Researchers using the Karl G. Jansky Very Large Array (VLA) have produced the most detailed image yet of a fascinating region where clusters of hundreds of galaxies are colliding, creating a rich variety of mysterious phenomena visible only to radio telescopes.
The scientists took advantage of new VLA capabilities to make a “true color” radio image. This image shows the region as it would appear if human eyes were sensitive to radio waves instead of light waves. In this image, red shows where longer radio waves predominate, and blue shows where shorter radio waves predominate, following the pattern we see in visible light.
The image shows a number of strange features the astronomers think are related to an ongoing collision of galaxy clusters. The region is called Abell 2256, and is about 800 million light-years from Earth and some 4 million light-years across. The image covers an area in the sky almost as large as the full moon. Studied by astronomers for more than half a century with telescopes ranging from radio to X-ray, Abell 2256 contains a fascinating variety of objects, many of whose exact origins remain unclear.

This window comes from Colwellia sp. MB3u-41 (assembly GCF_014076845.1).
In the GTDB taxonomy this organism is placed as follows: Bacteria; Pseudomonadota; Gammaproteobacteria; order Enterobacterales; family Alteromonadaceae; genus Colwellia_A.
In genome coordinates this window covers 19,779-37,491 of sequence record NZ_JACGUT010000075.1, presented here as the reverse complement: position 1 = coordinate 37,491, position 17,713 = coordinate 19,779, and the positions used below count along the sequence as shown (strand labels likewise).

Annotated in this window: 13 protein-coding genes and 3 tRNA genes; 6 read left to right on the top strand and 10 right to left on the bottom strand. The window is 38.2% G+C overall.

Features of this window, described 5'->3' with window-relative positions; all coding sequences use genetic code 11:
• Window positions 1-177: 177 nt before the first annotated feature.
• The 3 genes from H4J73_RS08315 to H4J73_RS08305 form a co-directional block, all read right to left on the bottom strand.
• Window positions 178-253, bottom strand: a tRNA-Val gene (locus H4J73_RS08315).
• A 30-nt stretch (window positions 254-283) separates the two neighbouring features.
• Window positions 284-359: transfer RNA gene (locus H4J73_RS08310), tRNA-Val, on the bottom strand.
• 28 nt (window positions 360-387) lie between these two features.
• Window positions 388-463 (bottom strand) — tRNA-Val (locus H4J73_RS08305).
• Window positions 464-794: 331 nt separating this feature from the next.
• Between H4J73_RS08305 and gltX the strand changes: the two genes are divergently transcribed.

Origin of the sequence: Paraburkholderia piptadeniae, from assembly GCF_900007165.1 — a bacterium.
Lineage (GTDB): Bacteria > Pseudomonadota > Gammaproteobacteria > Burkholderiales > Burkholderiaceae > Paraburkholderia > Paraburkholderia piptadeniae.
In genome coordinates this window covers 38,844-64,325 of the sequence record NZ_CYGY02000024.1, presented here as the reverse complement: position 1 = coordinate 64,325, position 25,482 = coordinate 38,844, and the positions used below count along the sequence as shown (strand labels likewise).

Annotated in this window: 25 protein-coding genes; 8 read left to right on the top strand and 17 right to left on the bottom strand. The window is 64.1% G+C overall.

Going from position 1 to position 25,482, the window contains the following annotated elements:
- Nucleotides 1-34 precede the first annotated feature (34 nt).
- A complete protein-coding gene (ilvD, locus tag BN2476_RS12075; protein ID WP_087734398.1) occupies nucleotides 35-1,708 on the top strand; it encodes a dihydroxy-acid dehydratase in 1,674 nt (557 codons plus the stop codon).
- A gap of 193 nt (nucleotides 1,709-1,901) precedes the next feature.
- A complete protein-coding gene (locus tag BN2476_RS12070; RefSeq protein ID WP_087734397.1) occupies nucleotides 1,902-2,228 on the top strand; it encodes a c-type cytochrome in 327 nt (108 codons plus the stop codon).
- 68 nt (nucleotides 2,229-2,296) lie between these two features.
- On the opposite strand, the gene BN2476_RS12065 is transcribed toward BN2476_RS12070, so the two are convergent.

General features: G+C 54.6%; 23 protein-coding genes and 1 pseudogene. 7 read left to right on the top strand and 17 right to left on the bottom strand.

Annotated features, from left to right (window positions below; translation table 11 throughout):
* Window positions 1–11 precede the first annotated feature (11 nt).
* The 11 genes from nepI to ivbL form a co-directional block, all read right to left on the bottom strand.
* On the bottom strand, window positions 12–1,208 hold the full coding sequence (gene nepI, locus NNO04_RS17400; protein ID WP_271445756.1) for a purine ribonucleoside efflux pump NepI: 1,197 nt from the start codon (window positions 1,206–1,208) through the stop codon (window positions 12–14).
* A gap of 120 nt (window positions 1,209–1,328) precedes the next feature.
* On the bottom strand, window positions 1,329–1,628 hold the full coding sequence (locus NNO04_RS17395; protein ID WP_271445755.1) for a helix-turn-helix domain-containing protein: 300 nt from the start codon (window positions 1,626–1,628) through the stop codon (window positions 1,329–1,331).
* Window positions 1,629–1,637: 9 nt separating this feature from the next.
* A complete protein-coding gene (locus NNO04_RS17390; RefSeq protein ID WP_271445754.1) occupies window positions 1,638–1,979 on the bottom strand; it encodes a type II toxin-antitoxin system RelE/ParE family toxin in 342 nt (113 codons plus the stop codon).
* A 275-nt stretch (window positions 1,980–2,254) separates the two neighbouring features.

With monikers such as “Large Relic,” “Halo,” and “Long Tail,” the features in this region are seen in greater fidelity than ever before, said Frazer Owen, of the National Radio Astronomy Observatory (NRAO). “The image reveals details of the interactions between the two merging clusters and suggests that previously unexpected physical processes are at work in such encounters,” he said.
Owen worked with Lawrence Rudnick of the University of Minnesota; Jean Eilek of New Mexico Tech; and Urvashi Rau, Sanjay Bhatnagar, and Leonid Kogan of NRAO. The researchers presented their results in the Astrophysical Journal.
The National Radio Astronomy Observatory is a facility of the National Science Foundation, operated under cooperative agreement by Associated Universities, Inc.
Dave Finley, Public Information Officer